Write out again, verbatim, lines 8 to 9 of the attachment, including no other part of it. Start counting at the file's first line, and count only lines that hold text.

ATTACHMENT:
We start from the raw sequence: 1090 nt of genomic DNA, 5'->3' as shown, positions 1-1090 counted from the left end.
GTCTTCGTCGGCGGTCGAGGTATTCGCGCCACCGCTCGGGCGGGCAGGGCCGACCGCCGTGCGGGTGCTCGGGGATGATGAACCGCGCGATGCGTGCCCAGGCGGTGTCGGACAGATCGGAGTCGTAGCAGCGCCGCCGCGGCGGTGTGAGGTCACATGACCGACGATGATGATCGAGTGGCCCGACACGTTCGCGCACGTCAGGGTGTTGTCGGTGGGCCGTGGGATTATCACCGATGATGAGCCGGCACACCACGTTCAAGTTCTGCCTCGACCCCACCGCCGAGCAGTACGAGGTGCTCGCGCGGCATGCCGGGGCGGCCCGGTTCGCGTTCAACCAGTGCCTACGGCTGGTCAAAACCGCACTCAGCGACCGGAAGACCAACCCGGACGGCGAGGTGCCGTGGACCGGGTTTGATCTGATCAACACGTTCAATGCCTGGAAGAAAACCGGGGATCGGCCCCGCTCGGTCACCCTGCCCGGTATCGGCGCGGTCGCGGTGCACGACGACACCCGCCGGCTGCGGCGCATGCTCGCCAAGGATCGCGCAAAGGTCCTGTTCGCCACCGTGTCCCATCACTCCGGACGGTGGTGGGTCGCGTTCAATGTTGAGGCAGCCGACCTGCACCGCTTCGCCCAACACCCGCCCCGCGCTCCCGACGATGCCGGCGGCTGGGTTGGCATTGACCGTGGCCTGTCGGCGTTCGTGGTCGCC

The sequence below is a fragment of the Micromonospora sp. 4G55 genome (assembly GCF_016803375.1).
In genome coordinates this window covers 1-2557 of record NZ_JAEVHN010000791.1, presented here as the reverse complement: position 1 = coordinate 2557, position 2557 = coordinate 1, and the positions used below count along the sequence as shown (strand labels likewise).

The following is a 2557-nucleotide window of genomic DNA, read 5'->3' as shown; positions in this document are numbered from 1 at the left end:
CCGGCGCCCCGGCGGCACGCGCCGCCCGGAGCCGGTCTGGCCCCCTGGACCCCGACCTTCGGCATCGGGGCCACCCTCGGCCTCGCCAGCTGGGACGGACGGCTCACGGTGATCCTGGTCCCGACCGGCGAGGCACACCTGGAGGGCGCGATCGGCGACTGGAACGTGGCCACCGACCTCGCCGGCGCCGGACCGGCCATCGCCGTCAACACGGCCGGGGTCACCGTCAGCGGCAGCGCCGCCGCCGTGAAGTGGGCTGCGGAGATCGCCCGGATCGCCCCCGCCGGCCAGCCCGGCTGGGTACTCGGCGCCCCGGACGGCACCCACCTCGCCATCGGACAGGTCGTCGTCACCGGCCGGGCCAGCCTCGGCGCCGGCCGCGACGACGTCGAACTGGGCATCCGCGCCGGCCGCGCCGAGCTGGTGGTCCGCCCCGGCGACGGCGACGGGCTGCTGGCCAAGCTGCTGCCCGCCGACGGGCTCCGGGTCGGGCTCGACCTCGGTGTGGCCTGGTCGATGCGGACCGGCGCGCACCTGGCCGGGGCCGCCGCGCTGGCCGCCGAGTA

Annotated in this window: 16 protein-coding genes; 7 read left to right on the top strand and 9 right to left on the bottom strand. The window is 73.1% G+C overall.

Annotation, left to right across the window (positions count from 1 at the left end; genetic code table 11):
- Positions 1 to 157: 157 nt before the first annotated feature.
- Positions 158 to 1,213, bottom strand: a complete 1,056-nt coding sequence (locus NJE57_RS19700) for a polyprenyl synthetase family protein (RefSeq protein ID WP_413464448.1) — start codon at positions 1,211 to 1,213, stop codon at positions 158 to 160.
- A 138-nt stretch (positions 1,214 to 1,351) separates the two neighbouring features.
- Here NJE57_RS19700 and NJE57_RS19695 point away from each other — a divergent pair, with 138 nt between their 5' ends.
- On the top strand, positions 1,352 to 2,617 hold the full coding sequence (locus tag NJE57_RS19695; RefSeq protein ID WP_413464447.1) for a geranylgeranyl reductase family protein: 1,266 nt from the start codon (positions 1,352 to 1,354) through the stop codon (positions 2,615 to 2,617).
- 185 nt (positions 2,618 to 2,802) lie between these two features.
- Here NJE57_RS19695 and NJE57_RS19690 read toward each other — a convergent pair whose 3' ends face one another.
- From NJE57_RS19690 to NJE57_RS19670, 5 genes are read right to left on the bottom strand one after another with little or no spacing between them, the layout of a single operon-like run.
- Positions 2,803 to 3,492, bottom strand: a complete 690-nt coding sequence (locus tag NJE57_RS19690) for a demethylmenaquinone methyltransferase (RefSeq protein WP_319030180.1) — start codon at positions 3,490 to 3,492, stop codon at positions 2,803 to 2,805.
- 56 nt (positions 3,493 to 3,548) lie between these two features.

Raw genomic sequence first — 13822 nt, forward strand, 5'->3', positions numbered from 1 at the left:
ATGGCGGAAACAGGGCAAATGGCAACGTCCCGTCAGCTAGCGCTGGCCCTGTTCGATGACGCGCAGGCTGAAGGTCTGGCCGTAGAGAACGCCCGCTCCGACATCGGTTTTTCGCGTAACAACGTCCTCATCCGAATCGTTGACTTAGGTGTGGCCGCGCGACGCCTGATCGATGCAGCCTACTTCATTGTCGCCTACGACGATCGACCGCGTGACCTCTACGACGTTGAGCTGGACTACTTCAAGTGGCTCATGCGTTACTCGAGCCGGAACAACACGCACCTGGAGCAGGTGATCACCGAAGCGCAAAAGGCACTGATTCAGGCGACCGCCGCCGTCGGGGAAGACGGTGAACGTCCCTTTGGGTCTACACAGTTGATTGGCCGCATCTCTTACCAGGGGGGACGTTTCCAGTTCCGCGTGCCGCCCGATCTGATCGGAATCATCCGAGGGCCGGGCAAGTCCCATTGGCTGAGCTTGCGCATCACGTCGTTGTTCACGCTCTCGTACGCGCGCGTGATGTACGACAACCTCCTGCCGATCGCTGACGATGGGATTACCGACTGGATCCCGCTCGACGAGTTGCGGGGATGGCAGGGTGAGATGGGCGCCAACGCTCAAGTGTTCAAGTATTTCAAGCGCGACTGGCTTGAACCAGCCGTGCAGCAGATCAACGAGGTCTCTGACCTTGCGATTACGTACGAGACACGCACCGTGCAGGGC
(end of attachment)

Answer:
Annotation, left to right across the window (positions count from 1 at the left end; genetic code table 11):
- Positions 1 to 157: 157 nt before the first annotated feature.